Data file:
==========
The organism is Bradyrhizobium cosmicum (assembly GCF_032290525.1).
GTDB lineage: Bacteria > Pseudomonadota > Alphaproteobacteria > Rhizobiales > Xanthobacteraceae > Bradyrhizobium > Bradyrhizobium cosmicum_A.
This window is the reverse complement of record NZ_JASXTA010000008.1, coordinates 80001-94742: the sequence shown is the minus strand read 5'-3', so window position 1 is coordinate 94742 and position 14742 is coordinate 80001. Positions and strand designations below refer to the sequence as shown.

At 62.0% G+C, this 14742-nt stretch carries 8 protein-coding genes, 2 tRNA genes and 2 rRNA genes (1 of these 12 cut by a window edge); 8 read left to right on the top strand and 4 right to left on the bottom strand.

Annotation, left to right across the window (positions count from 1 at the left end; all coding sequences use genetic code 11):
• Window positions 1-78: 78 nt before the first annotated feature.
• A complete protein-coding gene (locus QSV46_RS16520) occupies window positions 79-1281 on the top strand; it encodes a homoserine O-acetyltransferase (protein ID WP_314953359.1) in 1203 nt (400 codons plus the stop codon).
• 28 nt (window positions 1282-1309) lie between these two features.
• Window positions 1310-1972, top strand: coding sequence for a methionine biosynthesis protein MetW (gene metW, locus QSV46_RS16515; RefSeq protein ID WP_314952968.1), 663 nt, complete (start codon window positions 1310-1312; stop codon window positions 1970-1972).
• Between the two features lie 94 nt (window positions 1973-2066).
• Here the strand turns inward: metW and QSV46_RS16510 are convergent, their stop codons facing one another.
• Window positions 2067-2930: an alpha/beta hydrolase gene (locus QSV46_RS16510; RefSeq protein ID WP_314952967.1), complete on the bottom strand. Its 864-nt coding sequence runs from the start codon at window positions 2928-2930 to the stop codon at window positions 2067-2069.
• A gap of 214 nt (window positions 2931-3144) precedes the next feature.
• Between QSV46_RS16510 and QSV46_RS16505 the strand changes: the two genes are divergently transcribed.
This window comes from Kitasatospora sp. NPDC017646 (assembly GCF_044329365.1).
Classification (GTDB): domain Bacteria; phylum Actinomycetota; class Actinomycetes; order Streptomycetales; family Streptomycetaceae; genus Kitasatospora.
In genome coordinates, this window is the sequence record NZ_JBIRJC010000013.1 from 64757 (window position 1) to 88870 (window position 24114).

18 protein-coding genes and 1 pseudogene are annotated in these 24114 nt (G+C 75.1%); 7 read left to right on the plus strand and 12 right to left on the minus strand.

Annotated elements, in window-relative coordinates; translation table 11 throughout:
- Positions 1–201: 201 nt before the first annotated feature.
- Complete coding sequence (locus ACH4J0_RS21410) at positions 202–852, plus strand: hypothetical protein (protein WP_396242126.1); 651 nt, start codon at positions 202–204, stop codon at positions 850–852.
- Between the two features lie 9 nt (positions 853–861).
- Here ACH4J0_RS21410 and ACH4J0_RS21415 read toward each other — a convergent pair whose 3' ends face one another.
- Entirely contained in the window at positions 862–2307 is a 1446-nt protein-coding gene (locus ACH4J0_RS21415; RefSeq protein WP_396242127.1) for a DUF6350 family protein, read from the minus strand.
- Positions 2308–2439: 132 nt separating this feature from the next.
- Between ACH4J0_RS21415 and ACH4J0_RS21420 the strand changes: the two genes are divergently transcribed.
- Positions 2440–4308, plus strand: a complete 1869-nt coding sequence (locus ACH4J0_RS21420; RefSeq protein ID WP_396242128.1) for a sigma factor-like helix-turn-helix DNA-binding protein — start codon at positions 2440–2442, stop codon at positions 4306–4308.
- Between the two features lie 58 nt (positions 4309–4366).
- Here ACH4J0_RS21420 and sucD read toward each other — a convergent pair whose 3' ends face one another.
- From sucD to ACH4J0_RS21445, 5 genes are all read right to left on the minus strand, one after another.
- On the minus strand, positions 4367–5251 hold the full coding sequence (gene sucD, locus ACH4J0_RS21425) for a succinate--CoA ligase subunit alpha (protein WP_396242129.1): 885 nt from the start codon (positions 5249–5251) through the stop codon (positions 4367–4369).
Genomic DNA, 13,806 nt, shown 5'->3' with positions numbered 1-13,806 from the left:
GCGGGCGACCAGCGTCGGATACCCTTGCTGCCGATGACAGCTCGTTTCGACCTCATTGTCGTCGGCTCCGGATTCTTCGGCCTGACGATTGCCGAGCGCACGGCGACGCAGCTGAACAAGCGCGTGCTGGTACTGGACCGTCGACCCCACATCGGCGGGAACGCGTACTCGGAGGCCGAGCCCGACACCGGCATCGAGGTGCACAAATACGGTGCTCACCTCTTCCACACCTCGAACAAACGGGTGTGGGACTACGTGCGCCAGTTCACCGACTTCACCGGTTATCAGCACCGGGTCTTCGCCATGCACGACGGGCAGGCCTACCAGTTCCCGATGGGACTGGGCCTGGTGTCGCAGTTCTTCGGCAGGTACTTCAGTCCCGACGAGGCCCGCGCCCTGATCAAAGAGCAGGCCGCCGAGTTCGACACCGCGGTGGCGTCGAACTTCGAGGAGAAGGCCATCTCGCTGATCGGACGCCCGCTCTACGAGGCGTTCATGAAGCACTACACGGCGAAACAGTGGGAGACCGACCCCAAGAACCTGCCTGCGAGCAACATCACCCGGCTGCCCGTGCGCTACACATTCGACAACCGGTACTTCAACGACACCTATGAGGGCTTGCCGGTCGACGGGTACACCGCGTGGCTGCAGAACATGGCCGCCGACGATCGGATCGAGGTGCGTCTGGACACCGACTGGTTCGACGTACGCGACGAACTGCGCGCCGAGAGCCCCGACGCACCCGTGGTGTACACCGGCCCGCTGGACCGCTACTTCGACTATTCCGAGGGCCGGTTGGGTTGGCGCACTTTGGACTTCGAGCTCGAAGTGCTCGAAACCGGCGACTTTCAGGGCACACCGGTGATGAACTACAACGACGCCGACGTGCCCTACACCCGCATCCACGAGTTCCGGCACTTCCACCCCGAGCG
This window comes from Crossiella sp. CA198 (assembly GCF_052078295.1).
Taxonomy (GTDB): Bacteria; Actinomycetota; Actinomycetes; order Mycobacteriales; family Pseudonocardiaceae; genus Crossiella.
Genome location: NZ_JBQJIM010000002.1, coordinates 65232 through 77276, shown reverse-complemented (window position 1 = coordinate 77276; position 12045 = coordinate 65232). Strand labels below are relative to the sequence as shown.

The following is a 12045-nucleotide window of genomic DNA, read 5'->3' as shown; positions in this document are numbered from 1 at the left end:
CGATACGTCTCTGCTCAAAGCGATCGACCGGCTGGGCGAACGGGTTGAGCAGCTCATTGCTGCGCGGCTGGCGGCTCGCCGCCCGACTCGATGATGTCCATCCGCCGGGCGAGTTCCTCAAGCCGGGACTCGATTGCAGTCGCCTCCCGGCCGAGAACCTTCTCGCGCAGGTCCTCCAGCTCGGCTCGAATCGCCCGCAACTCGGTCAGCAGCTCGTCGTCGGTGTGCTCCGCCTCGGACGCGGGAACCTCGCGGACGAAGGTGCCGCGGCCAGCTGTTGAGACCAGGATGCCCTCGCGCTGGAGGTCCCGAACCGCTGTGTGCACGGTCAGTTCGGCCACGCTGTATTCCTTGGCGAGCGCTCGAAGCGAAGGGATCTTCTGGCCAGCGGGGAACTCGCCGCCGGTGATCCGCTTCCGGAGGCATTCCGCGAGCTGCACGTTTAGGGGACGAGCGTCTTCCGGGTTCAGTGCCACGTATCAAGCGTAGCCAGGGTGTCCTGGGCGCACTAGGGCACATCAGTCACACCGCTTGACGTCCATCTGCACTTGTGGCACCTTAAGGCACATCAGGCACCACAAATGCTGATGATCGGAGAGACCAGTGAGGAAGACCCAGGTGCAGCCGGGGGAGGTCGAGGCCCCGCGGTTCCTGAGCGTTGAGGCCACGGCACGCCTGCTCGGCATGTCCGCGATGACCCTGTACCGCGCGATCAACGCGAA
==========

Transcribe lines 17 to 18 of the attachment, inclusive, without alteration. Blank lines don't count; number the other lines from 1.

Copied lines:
In genome coordinates, this window is the sequence record NZ_JBIRJC010000013.1 from 64757 (window position 1) to 88870 (window position 24114).

18 protein-coding genes and 1 pseudogene are annotated in these 24114 nt (G+C 75.1%); 7 read left to right on the plus strand and 12 right to left on the minus strand.